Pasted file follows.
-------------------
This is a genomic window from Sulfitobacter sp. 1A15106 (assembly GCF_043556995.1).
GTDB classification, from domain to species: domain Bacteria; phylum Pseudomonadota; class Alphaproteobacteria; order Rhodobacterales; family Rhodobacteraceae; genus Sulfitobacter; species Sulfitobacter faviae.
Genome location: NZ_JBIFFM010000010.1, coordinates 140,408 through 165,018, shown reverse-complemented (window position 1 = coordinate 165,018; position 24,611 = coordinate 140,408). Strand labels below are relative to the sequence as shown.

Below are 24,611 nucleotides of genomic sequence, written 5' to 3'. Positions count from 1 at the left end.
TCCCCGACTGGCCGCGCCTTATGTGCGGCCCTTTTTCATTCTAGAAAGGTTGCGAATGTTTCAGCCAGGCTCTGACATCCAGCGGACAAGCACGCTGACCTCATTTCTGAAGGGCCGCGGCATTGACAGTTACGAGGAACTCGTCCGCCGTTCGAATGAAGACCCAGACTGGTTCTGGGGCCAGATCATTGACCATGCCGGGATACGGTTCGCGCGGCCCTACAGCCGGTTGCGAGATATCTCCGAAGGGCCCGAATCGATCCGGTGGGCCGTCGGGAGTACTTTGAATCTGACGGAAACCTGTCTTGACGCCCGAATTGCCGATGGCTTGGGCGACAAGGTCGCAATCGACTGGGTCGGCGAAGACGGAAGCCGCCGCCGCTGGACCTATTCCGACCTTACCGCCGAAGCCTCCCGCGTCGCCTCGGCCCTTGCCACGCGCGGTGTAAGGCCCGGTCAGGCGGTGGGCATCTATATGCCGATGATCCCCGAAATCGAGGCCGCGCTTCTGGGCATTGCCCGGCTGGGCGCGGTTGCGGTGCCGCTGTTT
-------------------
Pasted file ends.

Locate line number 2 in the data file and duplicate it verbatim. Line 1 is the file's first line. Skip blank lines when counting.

GTDB classification, from domain to species: domain Bacteria; phylum Pseudomonadota; class Alphaproteobacteria; order Rhodobacterales; family Rhodobacteraceae; genus Sulfitobacter; species Sulfitobacter faviae.